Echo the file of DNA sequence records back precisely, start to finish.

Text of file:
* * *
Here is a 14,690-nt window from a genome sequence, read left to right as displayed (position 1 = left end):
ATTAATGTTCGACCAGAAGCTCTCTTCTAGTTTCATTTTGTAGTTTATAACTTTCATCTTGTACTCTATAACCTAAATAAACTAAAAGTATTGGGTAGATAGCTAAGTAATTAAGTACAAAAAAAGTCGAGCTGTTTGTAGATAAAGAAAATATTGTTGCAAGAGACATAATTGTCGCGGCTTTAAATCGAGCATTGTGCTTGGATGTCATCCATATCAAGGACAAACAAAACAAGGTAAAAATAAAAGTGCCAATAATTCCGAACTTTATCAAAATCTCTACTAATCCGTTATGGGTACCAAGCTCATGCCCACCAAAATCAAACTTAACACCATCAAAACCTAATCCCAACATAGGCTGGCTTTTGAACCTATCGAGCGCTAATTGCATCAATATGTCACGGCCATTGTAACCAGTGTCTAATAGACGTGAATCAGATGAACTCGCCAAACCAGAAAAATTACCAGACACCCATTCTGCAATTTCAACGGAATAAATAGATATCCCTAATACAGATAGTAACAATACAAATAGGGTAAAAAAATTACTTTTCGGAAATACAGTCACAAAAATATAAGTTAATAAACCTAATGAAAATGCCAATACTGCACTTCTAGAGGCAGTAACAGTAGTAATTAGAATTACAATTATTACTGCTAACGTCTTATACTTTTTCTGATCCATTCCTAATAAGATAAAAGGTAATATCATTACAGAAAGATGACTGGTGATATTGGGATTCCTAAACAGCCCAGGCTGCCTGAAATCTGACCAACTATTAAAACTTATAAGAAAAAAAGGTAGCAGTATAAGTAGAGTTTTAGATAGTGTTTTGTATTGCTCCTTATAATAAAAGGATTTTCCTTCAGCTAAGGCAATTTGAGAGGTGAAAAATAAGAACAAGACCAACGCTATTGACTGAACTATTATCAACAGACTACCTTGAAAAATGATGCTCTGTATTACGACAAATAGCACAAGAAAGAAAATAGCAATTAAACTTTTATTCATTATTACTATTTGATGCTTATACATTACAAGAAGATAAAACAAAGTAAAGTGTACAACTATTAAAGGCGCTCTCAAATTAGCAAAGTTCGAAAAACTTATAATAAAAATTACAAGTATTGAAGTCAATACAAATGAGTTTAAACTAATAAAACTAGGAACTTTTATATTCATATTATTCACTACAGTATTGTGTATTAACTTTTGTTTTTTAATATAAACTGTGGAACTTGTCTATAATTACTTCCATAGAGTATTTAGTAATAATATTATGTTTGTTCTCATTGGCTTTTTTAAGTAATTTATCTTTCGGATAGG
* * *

Here is a 14,690-nt window from a genome sequence, read left to right as displayed (position 1 = left end):
ATTAATGTTCGACCAGAAGCTCTCTTCTAGTTTCATTTTGTAGTTTATAACTTTCATCTTGTACTCTATAACCTAAATAAACTAAAAGTATTGGGTAGATAGCTAAGTAATTAAGTACAAAAAAAGTCGAGCTGTTTGTAGATAAAGAAAATATTGTTGCAAGAGACATAATTGTCGCGGCTTTAAATCGAGCATTGTGCTTGGATGTCATCCATATCAAGGACAAACAAAACAAGGTAAAAATAAAAGTGCCAATAATTCCGAACTTTATCAAAATCTCTACTAATCCGTTATGGGTACCAAGCTCATGCCCACCAAAATCAAACTTAACACCATCAAAACCTAATCCCAACATAGGCTGGCTTTTGAACCTATCGAGCGCTAATTGCATCAATATGTCACGGCCATTGTAACCAGTGTCTAATAGACGTGAATCAGATGAACTCGCCAAACCAGAAAAATTACCAGACACCCATTCTGCAATTTCAACGGAATAAATAGATATCCCTAATACAGATAGTAACAATACAAATAGGGTAAAAAAATTACTTTTCGGAAATACAGTCACAAAAATATAAGTTAATAAACCTAATGAAAATGCCAATACTGCACTTCTAGAGGCAGTAACAGTAGTAATTAGAATTACAATTATTACTGCTAACGTCTTATACTTTTTCTGATCCATTCCTAATAAGATAAAAGGTAATATCATTACAGAAAGATGACTGGTGATATTGGGATTCCTAAACAGCCCAGGCTGCCTGAAATCTGACCAACTATTAAAACTTATAAGAAAAAAAGGTAGCAGTATAAGTAGAGTTTTAGATAGTGTTTTGTATTGCTCCTTATAATAAAAGGATTTTCCTTCAGCTAAGGCAATTTGAGAGGTGAAAAATAAGAACAAGACCAACGCTATTGACTGAACTATTATCAACAGACTACCTTGAAAAATGATGCTCTGTATTACGACAAATAGCACAAGAAAGAAAATAGCAATTAAACTTTTATTCATTATTACTATTTGATGCTTATACATTACAAGAAGATAAAACAAAGTAAAGTGTACAACTATTAAAGGCGCTCTCAAATTAGCAAAGTTCGAAAAACTTATAATAAAAATTACAAGTATTGAAGTCAATACAAATGAGTTTAAACTAATAAAACTAGGAACTTTTATATTCATATTATTCACTACAGTATTGTGTATTAACTTTTGTTTTTTAATATAAACTGTGGAACTTGTCTATAATTACTTCCATAGAGTATTTAGTAATAATATTATGTTTGTTCTCATTGGCTTTTTTAAGTAATTTATCTTTCGGATAGG